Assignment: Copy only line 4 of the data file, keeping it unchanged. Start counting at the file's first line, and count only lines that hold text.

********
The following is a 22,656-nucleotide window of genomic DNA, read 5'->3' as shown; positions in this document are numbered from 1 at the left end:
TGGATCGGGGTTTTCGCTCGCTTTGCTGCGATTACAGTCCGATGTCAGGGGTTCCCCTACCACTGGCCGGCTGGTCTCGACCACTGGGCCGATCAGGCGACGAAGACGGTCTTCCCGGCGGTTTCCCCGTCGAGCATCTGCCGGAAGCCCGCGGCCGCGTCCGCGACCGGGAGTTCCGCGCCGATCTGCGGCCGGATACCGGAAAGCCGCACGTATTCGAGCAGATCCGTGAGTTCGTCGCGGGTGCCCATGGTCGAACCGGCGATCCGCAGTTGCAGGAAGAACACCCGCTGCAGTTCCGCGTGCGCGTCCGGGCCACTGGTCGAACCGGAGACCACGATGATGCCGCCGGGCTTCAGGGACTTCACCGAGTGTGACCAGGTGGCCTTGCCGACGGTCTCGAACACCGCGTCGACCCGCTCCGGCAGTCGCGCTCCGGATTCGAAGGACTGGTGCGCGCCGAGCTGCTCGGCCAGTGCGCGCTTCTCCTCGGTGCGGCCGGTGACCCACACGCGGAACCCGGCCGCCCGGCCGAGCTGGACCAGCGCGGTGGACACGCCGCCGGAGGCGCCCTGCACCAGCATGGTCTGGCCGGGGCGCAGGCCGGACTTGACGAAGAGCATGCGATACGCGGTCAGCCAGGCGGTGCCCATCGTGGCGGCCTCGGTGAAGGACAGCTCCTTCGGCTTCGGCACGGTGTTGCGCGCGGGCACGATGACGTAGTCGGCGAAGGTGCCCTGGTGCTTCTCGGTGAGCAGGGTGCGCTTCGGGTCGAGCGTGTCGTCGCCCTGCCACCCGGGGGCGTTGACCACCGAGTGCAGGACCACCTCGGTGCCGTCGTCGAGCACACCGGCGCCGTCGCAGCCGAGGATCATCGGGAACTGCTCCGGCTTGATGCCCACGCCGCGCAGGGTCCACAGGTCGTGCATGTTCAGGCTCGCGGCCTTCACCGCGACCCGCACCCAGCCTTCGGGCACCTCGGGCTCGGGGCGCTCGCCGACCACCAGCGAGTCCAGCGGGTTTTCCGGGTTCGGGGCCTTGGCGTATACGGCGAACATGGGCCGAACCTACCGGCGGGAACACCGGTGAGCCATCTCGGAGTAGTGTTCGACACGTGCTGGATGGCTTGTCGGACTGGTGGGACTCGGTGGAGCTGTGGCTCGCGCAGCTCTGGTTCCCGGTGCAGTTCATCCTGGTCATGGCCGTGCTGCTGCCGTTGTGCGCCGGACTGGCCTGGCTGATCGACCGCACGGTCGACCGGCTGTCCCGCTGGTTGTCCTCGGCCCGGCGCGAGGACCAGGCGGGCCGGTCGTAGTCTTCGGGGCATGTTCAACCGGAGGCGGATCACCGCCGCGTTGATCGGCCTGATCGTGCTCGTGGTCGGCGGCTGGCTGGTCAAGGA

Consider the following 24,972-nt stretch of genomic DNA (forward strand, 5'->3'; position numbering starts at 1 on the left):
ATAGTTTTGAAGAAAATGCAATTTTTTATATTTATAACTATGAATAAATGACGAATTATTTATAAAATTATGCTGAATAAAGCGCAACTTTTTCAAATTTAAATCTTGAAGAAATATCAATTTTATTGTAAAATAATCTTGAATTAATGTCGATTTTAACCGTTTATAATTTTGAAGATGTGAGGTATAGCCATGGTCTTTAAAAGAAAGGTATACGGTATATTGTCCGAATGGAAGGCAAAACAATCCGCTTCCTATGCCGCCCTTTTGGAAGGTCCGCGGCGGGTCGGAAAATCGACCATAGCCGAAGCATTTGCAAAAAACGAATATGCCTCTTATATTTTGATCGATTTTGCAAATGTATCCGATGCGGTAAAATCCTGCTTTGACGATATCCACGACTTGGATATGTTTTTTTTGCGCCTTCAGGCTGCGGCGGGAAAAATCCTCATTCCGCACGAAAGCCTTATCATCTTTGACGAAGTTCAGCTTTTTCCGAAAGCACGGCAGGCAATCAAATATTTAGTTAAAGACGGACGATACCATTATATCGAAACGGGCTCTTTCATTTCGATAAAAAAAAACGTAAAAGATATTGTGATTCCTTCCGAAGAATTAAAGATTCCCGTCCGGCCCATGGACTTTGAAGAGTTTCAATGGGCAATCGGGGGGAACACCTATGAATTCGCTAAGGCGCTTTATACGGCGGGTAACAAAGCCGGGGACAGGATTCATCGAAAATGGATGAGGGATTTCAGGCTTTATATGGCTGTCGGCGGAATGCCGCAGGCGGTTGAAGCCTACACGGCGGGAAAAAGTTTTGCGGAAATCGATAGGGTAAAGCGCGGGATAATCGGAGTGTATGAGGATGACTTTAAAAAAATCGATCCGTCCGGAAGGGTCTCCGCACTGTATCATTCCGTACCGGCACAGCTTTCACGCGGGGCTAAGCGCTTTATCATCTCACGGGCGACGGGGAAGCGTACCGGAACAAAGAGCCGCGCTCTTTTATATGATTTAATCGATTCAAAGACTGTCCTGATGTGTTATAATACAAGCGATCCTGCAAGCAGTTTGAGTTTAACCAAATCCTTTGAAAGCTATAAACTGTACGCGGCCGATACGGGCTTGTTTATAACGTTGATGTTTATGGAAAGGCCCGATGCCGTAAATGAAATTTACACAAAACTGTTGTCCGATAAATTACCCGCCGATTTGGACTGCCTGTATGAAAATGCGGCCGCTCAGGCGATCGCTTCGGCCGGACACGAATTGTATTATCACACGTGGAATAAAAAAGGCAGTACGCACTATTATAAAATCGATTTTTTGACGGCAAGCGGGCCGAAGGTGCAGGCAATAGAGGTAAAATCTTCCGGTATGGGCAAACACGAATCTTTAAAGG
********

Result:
ATAGTTTTGAAGAAAATGCAATTTTTTATATTTATAACTATGAATAAATGACGAATTATTTATAAAATTATGCTGAATAAAGCGCAACTTTTTCAAATTTAAATCTTGAAGAAATATCAATTTTATTGTAAAATAATCTTGAATTAATGTCGATTTTAACCGTTTATAATTTTGAAGATGTGAGGTATAGCCATGGTCTTTAAAAGAAAGGTATACGGTATATTGTCCGAATGGAAGGCAAAACAATCCGCTTCCTATGCCGCCCTTTTGGAAGGTCCGCGGCGGGTCGGAAAATCGACCATAGCCGAAGCATTTGCAAAAAACGAATATGCCTCTTATATTTTGATCGATTTTGCAAATGTATCCGATGCGGTAAAATCCTGCTTTGACGATATCCACGACTTGGATATGTTTTTTTTGCGCCTTCAGGCTGCGGCGGGAAAAATCCTCATTCCGCACGAAAGCCTTATCATCTTTGACGAAGTTCAGCTTTTTCCGAAAGCACGGCAGGCAATCAAATATTTAGTTAAAGACGGACGATACCATTATATCGAAACGGGCTCTTTCATTTCGATAAAAAAAAACGTAAAAGATATTGTGATTCCTTCCGAAGAATTAAAGATTCCCGTCCGGCCCATGGACTTTGAAGAGTTTCAATGGGCAATCGGGGGGAACACCTATGAATTCGCTAAGGCGCTTTATACGGCGGGTAACAAAGCCGGGGACAGGATTCATCGAAAATGGATGAGGGATTTCAGGCTTTATATGGCTGTCGGCGGAATGCCGCAGGCGGTTGAAGCCTACACGGCGGGAAAAAGTTTTGCGGAAATCGATAGGGTAAAGCGCGGGATAATCGGAGTGTATGAGGATGACTTTAAAAAAATCGATCCGTCCGGAAGGGTCTCCGCACTGTATCATTCCGTACCGGCACAGCTTTCACGCGGGGCTAAGCGCTTTATCATCTCACGGGCGACGGGGAAGCGTACCGGAACAAAGAGCCGCGCTCTTTTATATGATTTAATCGATTCAAAGACTGTCCTGATGTGTTATAATACAAGCGATCCTGCAAGCAGTTTGAGTTTAACCAAATCCTTTGAAAGCTATAAACTGTACGCGGCCGATACGGGCTTGTTTATAACGTTGATGTTTATGGAAAGGCCCGATGCCGTAAATGAAATTTACACAAAACTGTTGTCCGATAAATTACCCGCCGATTTGGACTGCCTGTATGAAAATGCGGCCGCTCAGGCGATCGCTTCGGCCGGACACGAATTGTATTATCACACGTGGAATAAAAAAGGCAGTACGCACTATTATAAAATCGATTTTTTGACGGCAAGCGGGCCGAAGGTGCAGGCAATAGAGGTAAAATCTTCCGGTATGGGCAAACACGAATCTTTAAAGG